By mid-September, that problem was resolved, and both Gary and Ryan said they are glad to have made a joint decision to ditch that doctor, leave Chicago and find another surgeon.
“We felt like our complications were not being addressed,” said Gary, who had the fistula; Ryan had the stricture that he felt wasn’t adequately treated. “We have different body anatomy and yet we have the same complications. We feel, honestly, that [our surgeon] didn’t give us his best, ‘A’ game. I’ve never had a health issue all my life and to be in a hospital 31 days, that’s saying something.”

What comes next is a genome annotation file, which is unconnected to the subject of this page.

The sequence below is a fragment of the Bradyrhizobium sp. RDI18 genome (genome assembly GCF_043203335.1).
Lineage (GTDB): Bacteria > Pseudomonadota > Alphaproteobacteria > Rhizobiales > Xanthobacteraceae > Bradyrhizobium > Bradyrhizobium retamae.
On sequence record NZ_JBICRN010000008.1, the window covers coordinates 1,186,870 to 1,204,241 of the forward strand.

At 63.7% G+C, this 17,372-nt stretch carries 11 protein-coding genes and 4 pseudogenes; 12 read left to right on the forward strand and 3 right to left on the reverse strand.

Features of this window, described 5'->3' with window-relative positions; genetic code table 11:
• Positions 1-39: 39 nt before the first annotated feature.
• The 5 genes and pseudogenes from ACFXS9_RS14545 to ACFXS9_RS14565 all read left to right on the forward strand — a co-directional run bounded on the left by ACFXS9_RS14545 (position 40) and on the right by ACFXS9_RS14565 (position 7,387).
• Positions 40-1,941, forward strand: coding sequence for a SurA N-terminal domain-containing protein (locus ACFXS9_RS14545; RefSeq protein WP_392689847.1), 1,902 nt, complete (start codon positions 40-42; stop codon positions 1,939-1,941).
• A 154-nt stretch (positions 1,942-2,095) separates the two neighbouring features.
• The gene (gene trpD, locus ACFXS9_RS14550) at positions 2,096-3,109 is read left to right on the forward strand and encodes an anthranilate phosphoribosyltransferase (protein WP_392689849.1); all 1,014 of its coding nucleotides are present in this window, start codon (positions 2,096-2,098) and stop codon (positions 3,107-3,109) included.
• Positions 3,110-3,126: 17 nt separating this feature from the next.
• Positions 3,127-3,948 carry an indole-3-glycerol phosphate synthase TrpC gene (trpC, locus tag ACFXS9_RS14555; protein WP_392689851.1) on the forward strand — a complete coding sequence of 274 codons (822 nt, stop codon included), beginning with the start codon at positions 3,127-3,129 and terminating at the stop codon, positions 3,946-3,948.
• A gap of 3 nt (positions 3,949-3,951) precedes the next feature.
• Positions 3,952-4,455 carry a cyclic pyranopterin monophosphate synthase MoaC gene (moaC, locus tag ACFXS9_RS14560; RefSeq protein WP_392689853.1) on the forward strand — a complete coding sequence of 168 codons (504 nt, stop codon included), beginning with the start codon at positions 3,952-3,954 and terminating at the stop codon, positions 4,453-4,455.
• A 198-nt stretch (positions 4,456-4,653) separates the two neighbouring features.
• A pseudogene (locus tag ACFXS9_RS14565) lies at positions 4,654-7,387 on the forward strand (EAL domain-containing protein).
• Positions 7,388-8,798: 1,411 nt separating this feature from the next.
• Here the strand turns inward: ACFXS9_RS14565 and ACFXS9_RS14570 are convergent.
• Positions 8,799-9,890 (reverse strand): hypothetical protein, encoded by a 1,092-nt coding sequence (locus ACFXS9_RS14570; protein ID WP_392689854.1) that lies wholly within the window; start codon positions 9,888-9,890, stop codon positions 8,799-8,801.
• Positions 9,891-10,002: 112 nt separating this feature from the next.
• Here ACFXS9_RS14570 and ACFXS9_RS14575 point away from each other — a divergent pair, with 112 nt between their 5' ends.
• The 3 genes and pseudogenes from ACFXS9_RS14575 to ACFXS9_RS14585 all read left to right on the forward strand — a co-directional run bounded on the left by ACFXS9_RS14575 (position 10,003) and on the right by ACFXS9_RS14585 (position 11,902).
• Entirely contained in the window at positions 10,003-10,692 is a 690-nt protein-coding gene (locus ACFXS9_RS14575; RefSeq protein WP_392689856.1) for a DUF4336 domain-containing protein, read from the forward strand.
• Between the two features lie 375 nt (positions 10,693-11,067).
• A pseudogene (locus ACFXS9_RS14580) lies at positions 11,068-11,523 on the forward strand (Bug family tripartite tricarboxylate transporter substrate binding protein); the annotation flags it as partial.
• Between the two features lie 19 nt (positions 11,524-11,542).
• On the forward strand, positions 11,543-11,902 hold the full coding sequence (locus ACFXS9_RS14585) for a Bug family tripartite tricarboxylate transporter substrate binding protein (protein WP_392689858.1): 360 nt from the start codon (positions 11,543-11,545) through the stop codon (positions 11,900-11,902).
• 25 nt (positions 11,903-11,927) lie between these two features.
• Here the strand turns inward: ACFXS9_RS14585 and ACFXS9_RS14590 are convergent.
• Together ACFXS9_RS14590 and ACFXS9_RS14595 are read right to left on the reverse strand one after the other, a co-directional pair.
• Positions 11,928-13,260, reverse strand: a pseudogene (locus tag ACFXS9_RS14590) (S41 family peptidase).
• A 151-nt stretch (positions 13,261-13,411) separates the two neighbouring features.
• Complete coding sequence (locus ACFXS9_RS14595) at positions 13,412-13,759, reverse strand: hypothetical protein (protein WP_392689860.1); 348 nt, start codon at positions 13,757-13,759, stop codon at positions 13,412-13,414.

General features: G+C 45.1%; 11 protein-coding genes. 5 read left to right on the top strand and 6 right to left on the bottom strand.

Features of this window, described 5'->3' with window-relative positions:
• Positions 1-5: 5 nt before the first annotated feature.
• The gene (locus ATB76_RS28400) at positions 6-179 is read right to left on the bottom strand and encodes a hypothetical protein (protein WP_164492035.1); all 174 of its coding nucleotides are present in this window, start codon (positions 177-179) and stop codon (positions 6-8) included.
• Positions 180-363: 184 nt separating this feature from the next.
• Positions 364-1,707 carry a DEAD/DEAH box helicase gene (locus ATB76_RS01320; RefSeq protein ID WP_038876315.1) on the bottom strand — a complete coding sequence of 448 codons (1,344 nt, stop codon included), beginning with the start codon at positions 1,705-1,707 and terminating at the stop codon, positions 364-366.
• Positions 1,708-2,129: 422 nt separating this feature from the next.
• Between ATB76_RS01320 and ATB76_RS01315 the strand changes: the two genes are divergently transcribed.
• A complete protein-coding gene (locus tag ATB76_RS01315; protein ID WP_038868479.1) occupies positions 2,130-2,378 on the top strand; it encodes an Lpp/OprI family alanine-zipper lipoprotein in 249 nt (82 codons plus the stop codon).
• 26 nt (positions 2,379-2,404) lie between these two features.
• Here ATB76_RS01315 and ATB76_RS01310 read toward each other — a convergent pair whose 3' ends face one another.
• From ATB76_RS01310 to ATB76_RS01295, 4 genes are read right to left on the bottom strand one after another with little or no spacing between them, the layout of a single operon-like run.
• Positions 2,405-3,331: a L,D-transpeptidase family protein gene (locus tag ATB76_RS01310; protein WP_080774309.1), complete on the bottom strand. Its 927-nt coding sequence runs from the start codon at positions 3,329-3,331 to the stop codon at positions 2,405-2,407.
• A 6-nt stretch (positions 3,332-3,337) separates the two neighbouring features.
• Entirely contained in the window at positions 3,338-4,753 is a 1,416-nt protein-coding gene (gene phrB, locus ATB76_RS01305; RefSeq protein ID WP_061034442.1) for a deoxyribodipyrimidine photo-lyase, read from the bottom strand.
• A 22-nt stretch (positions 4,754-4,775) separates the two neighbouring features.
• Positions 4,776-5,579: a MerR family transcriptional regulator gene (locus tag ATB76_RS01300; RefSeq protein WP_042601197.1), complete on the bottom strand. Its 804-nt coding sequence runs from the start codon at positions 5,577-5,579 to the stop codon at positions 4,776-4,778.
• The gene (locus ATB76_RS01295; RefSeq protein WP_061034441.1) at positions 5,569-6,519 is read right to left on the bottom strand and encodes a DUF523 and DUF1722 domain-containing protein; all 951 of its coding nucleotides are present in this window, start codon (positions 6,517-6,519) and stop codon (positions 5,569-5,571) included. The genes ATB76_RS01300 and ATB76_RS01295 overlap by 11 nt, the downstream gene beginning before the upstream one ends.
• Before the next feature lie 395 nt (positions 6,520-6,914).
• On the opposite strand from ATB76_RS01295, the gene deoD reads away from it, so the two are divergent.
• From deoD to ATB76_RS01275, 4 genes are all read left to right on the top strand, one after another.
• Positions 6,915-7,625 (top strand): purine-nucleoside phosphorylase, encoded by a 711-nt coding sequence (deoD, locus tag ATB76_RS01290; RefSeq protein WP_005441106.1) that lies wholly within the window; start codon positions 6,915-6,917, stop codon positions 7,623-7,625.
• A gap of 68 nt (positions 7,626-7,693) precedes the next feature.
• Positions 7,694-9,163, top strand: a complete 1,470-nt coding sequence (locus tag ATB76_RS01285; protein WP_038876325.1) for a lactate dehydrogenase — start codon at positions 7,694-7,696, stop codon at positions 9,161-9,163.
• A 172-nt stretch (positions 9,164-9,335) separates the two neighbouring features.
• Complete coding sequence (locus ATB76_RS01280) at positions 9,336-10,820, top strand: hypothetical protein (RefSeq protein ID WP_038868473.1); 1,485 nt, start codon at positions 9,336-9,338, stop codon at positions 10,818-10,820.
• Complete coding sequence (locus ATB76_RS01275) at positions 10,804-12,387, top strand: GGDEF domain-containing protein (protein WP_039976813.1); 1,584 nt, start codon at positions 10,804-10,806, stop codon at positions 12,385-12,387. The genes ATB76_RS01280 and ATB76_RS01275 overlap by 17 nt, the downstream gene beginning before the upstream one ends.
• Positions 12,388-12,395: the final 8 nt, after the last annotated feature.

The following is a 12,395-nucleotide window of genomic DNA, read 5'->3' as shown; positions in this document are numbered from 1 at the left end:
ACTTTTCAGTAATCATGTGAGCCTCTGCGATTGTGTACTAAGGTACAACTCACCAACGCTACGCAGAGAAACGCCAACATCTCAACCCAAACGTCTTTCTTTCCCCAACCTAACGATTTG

Ryan and Gary are members of the same group on Facebook where trans men can share their concerns, both pre- and post-op. Gary found it invaluable.
“By discussing with other trans men I realized, I’m not alone, and there are lots of guys with urinary complications,” Gary said. “And even though this recovery has been really challenging, it is ‘normal.’”
The surgeon they chose for the “fix” was Dr. Dmitriy Nikolavsky in Syracuse, N.Y., who is fast developing a reputation in the transgender community.
“I found a niche, for fixes,” Nikolavsky told GO in a phone interview. He said he doesn’t do gender affirmation surgeries, at least not right now. “The original surgeries are much more difficult,” said Nikolavsky, who said he always consults the surgeons before he begins work on one of their patients. “I compliment them. They are doing the impossible.”